Most of Tova’s Bais Yaakov classmates are now married. “A lot of my friends marry BTs because they say, hey, this is a guy who’s frum but he’s been around the block. They get somebody who’s frum but he’s normal because he didn’t use to be frum. They’re getting somebody who has sexual experience and experience with the real world. They end up with these in-laws who are so happy that their son became religious that they throw money at them. Most of my friends are not paying for their own rent. Their husbands are learning in kollel and get a stipend. Only one or two of my classmates have husbands who are not learning in kollel.”

“I don’t see myself getting married before I’m 24. I want to get married. I look at them and I get upset that they follow the rules and now they are being rewarded for following the rules and they have a husband and their parents pay the rent. My idea of marriage is very different from their idea of marriage. When I marry somebody, I want to be his life partner and his best friend. They don’t see it that way.”

“I’m not interested in material thing. I’m a capitalist, not a materialist.”

“I used to think of life in absolute terms. I don’t know if I could become frum again. I don’t believe in it.”

“My life is so free now. I love having an open life. I love being able to eat what I want, do what I want, wear what I want, date who I want to date. I’ll never able to get that while being frum.”

“I feel like if I go back, I’ll limit myself.”

Tova’s sister is secular but her mother and brother are frum.

“I’m so Jewish. I’m so Jewish to the core. Most of the food I eat is kosher because the house is kosher… A lot of my life is Jewish by default… I have a star on my neck that I never take off, a magen david. Even if I don’t believe in religion, it’s still my identity. You can be an atheist. You can be a pagan. You’re still a Jew. You’re still going to be having lochs and bagels. You’re still going to be doing Jewish things.”

Luke: “Will you eat pig?”

Tova: “That’s a really blunt question. I have eaten it. I don’t really like it. I hate the smell of pork cooking. It has nothing to do with religion. Bacon is all right.”

Luke: “What about seafood?”

Tova: “Seafood gives me migraines. That could also have to do with that I never ate it my whole life.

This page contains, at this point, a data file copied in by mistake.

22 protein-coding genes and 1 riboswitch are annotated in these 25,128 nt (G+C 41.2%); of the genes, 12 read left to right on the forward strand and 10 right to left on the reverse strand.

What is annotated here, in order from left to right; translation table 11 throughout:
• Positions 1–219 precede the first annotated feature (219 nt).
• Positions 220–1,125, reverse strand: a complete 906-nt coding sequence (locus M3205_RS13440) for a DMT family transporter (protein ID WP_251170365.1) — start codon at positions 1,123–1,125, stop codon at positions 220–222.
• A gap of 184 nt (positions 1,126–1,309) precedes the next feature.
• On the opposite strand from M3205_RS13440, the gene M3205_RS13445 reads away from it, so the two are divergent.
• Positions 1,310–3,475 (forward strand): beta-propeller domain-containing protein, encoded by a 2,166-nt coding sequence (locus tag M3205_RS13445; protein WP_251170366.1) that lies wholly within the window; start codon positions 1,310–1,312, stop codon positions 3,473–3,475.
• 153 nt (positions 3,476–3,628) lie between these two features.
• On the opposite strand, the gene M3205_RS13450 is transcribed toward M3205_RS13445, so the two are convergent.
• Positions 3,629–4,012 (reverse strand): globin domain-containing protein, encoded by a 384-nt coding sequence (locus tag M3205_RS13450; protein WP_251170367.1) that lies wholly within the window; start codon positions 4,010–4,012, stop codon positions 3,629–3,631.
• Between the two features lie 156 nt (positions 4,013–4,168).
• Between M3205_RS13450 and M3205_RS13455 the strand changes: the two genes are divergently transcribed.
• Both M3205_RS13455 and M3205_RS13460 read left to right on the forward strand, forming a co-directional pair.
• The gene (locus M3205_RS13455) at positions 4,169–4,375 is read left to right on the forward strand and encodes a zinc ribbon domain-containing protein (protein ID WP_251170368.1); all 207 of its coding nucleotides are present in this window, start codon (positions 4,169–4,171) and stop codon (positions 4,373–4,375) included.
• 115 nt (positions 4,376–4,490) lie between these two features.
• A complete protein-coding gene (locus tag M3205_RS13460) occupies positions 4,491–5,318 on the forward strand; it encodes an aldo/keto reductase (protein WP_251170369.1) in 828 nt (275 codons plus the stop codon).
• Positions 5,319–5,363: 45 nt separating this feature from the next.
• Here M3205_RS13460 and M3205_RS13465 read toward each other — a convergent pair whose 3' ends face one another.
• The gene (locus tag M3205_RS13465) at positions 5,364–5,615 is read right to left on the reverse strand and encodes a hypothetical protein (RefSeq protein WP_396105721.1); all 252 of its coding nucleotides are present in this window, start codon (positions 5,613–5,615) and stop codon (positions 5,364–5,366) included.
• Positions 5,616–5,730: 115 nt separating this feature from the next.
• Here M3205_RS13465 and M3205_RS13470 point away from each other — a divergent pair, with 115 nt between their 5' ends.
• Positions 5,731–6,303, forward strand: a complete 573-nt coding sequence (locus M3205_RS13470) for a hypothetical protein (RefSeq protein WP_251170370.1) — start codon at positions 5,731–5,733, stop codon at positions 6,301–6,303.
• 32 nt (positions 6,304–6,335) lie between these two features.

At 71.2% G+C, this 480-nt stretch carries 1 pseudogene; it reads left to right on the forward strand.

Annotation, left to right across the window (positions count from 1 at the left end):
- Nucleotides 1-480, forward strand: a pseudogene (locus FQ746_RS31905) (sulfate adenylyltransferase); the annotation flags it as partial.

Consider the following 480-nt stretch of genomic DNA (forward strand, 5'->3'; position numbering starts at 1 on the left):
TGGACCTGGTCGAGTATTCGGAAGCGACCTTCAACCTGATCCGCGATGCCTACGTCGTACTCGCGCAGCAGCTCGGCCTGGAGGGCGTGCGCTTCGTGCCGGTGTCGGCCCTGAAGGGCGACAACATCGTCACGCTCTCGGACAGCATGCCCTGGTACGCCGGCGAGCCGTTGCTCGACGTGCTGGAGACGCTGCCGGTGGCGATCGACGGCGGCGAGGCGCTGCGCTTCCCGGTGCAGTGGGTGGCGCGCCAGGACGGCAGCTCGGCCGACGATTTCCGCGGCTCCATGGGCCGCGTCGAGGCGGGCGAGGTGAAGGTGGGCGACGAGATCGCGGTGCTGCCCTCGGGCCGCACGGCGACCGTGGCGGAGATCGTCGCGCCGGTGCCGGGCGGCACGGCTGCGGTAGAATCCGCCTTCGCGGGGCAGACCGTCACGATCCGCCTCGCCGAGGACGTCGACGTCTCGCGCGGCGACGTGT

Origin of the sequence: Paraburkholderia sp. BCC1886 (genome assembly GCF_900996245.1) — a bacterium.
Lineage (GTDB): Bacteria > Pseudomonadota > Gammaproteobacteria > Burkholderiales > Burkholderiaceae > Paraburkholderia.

“I have tried seafood. The one time I had a lot of seafood one night, I was babysitting for my sister, and she made dinner for me, she made this salad with shrimp in it. I ate it and thought it was nice. Starting immediately the next morning for the next three days, I had a terrific migraine. I thought my head was going to explode. I wanted my friend to shoot me in the face to take me out of my agony.

“My doctor who is Jewish but not religious said, ‘Tova, this is why we don’t eat shrimp. You need to follow these ancient rules.’

“The first time I had a cheeseburger, I got sick because I was not used to digesting milk and meat at the same time.”

“I’ll try it but if it makes me ill, I’m not going to go eat it just to say I’m a rebel.”

Luke: “Are you a Zionist?”

Tova: “Yes.”

“My father knew Meir Kahane. He has all of his books in our house. I may not agree with all of them but I have read them.”

Luke: “Why do you think people hate Jews?”

Tova: “Again, a question I don’t know if I have a good answer for.”

Luke: “Have you tried non-Orthodox forms of Judaism?”

Tova: “Not yet, but I want to.”

Tova says she’ll listen to anything with a beat. “I’m addicted to icecream. I went to my doctor and said, ‘Doc, I’m getting fat. What do I do?’ He said, ‘Stop eating icecream.’ It’s one of the main food groups for me.”

About Luke Ford

I've written five books (see Amazon.com). My work has been chronicled by the New York Times, Los Angeles Times, 60 Minutes and Entertainment Tonight. I teach Alexander Technique in Los Angeles (see Alexander90210.com).